I shall have to tread carefully with this one, as one false word and I'll spoil everything...
Two brothers and their wives meet for dinner in a fancy restaurant in Amsterdam. The air is thick with history and old resentments as they greet and exchange pleasantries, putting off the real reason why they are there; they need to discuss their troubled children.
I love an unreliable narrator, and Paul is as unreliable as they come. What seems to be simple fraternal irritation at his brother Serge's mannerisms and the persona he's adopted to enhance his political career soon become something deeper, darker. At first you chuckle along as he grows irritated with the niggly details of fine dining and the related pretensions. However, as the story progresses, there is clearly more to Paul's pedantry than meets the eye.
Paul's descriptions of his oafish brother and his faux sophistication, his weariness with pretentious waiters and his sharp observations as his thoughts meander made this book almost comedic in its first half. Indeed, for me it had Dutch echoes of Steve Coogan and Rob Brydon's tour of Northern eateries in The Trip. Then, slowly and subtly, the observations and Paul's recounted reactions adopt a darker turn, less everyday, and you start to question just how much you do relate to Paul after all...
I found this a brilliantly dark read and a real journey; from one page to the next I had no idea where I would end up. Herman Koch creates a false sense of security throughout, then throws in twist after twist, each one still catching you out every time. This book had me truly gripped and the ending left me genuinely surprised. The one thing you couldn't criticise The Dinner for is being predictable.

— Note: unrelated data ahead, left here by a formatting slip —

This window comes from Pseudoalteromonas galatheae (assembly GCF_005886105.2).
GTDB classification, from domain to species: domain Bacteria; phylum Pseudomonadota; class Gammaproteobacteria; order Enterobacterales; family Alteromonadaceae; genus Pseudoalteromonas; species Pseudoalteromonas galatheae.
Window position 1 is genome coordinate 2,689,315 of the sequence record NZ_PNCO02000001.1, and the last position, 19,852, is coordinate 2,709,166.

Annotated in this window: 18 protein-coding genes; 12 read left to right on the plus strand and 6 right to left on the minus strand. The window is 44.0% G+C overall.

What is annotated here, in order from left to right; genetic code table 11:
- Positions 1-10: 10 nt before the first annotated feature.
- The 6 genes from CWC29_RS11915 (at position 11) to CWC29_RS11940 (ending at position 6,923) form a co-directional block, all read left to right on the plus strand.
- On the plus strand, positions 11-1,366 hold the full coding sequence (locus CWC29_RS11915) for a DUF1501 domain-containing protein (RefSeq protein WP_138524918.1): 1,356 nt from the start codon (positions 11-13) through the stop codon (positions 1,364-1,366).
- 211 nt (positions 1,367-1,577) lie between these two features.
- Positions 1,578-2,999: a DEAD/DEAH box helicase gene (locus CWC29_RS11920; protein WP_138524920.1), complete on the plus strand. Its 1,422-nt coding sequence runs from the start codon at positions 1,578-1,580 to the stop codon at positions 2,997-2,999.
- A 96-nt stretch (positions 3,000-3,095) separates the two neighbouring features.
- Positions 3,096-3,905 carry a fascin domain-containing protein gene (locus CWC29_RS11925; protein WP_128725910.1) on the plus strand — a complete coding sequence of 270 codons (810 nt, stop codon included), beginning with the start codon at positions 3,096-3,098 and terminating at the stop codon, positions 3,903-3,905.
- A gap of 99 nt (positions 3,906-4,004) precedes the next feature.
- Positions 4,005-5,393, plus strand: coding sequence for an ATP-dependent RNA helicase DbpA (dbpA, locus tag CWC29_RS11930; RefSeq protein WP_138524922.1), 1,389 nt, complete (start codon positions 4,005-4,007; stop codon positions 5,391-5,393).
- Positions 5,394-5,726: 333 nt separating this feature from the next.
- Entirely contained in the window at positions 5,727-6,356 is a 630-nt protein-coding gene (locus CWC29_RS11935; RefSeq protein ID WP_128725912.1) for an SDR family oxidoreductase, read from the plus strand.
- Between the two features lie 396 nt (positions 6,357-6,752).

There are quite a few loose ends in this story; a lot of the tales told are quite fragmented, as Paul dictates exactly what you as a reader need to know. I'm not sure how I felt about this as a narrative style and it's something I know I'll dwell on later. I would love to have known better the character of Claire, Paul's wife, but she was something of an enigma and my main criticism would be that I never really knew what made her tick. In some ways this is a tale of strong males where females blend into the background. I'm not sure if this is particularly a criticism, however, as this was perhaps more a reflection of the strong narrator and his equally strong resentment for his brother.
So, all in all, I would highly recommend The Dinner as a rush hour read for its subtle twists and subplots, somehow managing to be a slowburner and a rollercoaster all in one. Definitely a fine foray into the world of Dutch literature!
(Available in hardback, paperback, Kindle and audio through Amazon. For more information on this and other great reads, please visit the Atlantic Books website)